Other investors tell Sifted they've started to see a few rounds structured as tranches, where the investor hands over chunks of the total money as the startup hits certain performance goals.
Negotiation on other clauses in the term sheet can also be a way for investors to feel like they have enough protection to invest and still avoid a downround. That can include negotiation on liquidation preference — more on that later.
Later-stage companies are more likely to have to barter over terms or give investors more protection when the company doesn’t perform well, says Mike Turner, partner at law firm Latham & Watkins.
Early-stage companies — which are further away from public market turmoil — are simply finding it harder to close deals, “but it doesn’t necessarily translate into changing deal terms apart from valuation”.
One thing that has changed at earlier stages, his colleague Shing Lo (also a partner) says, is that secondaries — the ability for founders to take some money off the table — aren’t happening at Series A like they were last year.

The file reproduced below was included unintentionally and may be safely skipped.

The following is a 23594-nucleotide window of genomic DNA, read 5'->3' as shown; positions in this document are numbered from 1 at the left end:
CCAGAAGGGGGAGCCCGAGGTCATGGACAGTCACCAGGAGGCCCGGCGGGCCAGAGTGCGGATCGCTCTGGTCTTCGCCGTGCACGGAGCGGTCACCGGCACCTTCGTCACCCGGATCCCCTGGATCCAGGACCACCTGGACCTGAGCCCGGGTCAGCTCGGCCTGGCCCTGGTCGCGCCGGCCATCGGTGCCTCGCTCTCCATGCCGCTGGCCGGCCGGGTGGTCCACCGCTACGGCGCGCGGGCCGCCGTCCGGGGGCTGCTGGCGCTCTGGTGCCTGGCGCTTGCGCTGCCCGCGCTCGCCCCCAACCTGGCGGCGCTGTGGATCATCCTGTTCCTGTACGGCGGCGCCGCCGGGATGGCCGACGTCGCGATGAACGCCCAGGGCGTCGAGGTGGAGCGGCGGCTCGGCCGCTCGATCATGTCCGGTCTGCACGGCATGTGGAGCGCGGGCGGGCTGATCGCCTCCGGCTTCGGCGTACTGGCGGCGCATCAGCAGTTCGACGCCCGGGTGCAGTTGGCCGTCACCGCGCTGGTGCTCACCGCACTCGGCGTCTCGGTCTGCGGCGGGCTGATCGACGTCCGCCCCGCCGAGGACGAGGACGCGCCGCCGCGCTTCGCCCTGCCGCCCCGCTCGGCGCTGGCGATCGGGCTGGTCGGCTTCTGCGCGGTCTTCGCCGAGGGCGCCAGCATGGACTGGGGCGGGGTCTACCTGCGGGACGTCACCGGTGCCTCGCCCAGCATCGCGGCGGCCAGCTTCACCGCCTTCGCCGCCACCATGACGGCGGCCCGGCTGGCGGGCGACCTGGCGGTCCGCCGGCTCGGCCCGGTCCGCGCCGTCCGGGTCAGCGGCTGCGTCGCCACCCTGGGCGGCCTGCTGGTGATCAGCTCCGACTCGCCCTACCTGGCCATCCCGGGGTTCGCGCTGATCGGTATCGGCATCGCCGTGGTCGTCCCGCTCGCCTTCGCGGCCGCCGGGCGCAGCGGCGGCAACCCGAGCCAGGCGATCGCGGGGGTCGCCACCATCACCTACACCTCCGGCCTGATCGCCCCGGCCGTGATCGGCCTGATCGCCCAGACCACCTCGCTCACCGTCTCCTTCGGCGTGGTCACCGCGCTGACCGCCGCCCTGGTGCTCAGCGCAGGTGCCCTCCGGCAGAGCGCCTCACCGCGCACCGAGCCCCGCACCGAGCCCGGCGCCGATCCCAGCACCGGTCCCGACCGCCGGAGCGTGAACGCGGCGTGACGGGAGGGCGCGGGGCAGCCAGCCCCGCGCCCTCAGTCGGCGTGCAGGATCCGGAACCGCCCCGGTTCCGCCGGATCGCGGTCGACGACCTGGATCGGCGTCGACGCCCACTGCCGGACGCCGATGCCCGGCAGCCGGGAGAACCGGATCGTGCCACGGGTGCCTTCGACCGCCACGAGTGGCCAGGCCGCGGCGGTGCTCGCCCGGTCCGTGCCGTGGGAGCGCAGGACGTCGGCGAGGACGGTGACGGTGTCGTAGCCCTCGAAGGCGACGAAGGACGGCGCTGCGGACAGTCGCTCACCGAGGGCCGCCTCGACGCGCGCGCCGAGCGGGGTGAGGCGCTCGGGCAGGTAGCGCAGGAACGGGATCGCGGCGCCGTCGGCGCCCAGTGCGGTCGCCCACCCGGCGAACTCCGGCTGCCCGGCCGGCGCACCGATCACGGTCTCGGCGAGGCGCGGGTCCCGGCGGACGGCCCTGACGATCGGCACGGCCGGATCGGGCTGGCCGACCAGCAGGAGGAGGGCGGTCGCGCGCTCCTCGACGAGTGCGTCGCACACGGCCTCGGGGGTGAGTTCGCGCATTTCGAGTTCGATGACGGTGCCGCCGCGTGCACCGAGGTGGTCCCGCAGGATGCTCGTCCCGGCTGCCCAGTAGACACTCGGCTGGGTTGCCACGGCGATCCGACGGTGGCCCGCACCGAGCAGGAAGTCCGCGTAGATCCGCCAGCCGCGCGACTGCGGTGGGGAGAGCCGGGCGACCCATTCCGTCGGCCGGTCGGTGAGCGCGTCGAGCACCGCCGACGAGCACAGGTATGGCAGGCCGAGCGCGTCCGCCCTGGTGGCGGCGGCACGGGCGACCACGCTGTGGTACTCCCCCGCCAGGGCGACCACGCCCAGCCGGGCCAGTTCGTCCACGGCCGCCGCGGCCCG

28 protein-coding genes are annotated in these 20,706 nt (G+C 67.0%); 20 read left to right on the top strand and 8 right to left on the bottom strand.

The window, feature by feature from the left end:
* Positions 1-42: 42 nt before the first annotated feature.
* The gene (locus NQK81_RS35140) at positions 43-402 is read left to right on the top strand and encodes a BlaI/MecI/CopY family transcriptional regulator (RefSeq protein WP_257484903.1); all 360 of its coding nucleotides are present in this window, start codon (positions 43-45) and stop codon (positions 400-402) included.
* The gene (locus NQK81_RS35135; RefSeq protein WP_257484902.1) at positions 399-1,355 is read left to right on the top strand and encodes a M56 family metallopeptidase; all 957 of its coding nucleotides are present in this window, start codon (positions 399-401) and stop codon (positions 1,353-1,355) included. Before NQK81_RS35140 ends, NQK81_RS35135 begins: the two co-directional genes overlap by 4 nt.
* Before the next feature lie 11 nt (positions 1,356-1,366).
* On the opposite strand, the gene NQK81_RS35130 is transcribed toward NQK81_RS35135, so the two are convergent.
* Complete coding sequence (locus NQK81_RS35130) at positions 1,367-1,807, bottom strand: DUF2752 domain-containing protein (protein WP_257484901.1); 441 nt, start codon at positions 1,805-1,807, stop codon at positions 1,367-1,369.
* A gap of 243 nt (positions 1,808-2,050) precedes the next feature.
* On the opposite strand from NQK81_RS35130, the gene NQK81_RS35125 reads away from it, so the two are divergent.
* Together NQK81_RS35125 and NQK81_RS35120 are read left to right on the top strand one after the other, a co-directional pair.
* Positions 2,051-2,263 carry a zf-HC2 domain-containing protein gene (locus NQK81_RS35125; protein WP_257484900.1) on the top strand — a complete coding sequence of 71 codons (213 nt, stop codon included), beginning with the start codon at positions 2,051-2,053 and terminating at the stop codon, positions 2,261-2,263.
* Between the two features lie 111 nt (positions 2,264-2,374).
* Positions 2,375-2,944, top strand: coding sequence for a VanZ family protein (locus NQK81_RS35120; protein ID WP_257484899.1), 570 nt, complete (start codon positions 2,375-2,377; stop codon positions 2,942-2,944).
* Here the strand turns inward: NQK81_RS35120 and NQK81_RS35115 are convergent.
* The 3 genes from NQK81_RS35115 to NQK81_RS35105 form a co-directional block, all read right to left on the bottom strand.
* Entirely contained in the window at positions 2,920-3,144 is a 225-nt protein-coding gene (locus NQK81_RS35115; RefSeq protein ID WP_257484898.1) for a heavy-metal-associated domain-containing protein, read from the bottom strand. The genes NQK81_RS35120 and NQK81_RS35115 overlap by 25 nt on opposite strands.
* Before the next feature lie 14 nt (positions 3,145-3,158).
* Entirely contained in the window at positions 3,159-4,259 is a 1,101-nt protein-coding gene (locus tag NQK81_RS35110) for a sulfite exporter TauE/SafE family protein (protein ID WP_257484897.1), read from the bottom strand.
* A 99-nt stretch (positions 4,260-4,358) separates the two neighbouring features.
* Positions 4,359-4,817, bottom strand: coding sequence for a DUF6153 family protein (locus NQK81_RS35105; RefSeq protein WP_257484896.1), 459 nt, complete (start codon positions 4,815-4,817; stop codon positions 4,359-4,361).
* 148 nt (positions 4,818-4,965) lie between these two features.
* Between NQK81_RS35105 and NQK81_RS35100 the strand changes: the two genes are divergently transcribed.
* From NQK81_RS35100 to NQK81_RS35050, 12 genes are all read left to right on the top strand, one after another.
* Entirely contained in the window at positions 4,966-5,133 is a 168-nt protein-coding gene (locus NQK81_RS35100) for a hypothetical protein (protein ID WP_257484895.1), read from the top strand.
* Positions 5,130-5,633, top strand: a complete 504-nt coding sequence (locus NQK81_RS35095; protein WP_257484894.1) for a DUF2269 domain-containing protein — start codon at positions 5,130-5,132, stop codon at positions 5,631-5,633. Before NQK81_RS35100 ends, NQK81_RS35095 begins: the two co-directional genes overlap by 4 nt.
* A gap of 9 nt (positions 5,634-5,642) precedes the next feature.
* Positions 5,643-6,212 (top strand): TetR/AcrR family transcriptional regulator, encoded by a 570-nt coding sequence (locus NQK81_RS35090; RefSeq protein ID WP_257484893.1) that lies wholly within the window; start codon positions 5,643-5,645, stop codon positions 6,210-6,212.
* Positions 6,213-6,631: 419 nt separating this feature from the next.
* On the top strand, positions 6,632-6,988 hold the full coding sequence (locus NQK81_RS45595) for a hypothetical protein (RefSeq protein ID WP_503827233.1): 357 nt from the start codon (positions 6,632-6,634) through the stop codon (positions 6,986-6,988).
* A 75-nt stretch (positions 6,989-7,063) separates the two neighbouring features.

In the boom times of 2021, many successful founders took large amounts of cash off the table in early rounds. Virtual events startup Hopin’s founder Johnny Boufarhat made more than £100m by selling some of his shares in the company.
Liquidation preference clauses are one area where term sheets are seeing a big shift, market participants tell Sifted. These clauses stipulate the returns investors get in the case of a sale, merger or if the company goes bust.
Wilson Sonsini’s Labriola says that he’s starting to see some change on whether liquidation preferences are pari passu — where all shareholders have equal priority when getting exit proceeds — or senior, in which case investors get paid in order of most recent to oldest ("First in, last out"). The latter is bad news for angels and early-stage VCs.
Labriola says more UK term sheets were pari passu in recent years, but that he's now seeing senior liquidation preferences take over.